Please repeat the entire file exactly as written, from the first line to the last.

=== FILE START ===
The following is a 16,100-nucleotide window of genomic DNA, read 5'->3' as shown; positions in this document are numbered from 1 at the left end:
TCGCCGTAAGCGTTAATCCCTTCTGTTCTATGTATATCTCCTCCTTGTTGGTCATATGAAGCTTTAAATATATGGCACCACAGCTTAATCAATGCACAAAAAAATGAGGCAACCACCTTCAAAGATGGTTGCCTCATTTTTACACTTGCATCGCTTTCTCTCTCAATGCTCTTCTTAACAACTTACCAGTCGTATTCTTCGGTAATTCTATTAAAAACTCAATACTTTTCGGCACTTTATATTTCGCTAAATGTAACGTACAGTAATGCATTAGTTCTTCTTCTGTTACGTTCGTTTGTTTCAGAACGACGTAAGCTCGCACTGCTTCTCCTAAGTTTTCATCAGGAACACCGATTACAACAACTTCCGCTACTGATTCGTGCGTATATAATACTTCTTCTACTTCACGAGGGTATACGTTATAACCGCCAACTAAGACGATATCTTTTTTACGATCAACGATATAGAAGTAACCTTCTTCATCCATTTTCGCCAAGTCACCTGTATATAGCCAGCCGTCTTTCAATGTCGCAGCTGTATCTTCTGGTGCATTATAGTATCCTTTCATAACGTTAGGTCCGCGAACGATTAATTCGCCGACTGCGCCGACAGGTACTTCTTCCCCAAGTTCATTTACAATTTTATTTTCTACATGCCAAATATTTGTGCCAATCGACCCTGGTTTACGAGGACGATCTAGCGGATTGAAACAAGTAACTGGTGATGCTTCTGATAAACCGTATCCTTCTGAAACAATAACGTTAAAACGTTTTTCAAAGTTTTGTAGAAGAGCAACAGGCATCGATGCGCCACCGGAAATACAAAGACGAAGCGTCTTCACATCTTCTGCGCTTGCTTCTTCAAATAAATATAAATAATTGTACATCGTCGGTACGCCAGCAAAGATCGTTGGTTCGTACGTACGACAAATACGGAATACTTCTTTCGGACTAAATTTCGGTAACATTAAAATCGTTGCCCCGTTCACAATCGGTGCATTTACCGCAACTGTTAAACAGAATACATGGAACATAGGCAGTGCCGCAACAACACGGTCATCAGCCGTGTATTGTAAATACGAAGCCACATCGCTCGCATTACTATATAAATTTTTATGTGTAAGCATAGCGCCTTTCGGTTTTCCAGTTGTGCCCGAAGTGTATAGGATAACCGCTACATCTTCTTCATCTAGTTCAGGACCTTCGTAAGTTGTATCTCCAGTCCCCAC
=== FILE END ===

The following is a 16,100-nucleotide window of genomic DNA, read 5'->3' as shown; positions in this document are numbered from 1 at the left end:
TCGCCGTAAGCGTTAATCCCTTCTGTTCTATGTATATCTCCTCCTTGTTGGTCATATGAAGCTTTAAATATATGGCACCACAGCTTAATCAATGCACAAAAAAATGAGGCAACCACCTTCAAAGATGGTTGCCTCATTTTTACACTTGCATCGCTTTCTCTCTCAATGCTCTTCTTAACAACTTACCAGTCGTATTCTTCGGTAATTCTATTAAAAACTCAATACTTTTCGGCACTTTATATTTCGCTAAATGTAACGTACAGTAATGCATTAGTTCTTCTTCTGTTACGTTCGTTTGTTTCAGAACGACGTAAGCTCGCACTGCTTCTCCTAAGTTTTCATCAGGAACACCGATTACAACAACTTCCGCTACTGATTCGTGCGTATATAATACTTCTTCTACTTCACGAGGGTATACGTTATAACCGCCAACTAAGACGATATCTTTTTTACGATCAACGATATAGAAGTAACCTTCTTCATCCATTTTCGCCAAGTCACCTGTATATAGCCAGCCGTCTTTCAATGTCGCAGCTGTATCTTCTGGTGCATTATAGTATCCTTTCATAACGTTAGGTCCGCGAACGATTAATTCGCCGACTGCGCCGACAGGTACTTCTTCCCCAAGTTCATTTACAATTTTATTTTCTACATGCCAAATATTTGTGCCAATCGACCCTGGTTTACGAGGACGATCTAGCGGATTGAAACAAGTAACTGGTGATGCTTCTGATAAACCGTATCCTTCTGAAACAATAACGTTAAAACGTTTTTCAAAGTTTTGTAGAAGAGCAACAGGCATCGATGCGCCACCGGAAATACAAAGACGAAGCGTCTTCACATCTTCTGCGCTTGCTTCTTCAAATAAATATAAATAATTGTACATCGTCGGTACGCCAGCAAAGATCGTTGGTTCGTACGTACGACAAATACGGAATACTTCTTTCGGACTAAATTTCGGTAACATTAAAATCGTTGCCCCGTTCACAATCGGTGCATTTACCGCAACTGTTAAACAGAATACATGGAACATAGGCAGTGCCGCAACAACACGGTCATCAGCCGTGTATTGTAAATACGAAGCCACATCGCTCGCATTACTATATAAATTTTTATGTGTAAGCATAGCGCCTTTCGGTTTTCCAGTTGTGCCCGAAGTGTATAGGATAACCGCTACATCTTCTTCATCTAGTTCAGGACCTTCGTAAGTTGTATCTCCAGTCCCCAC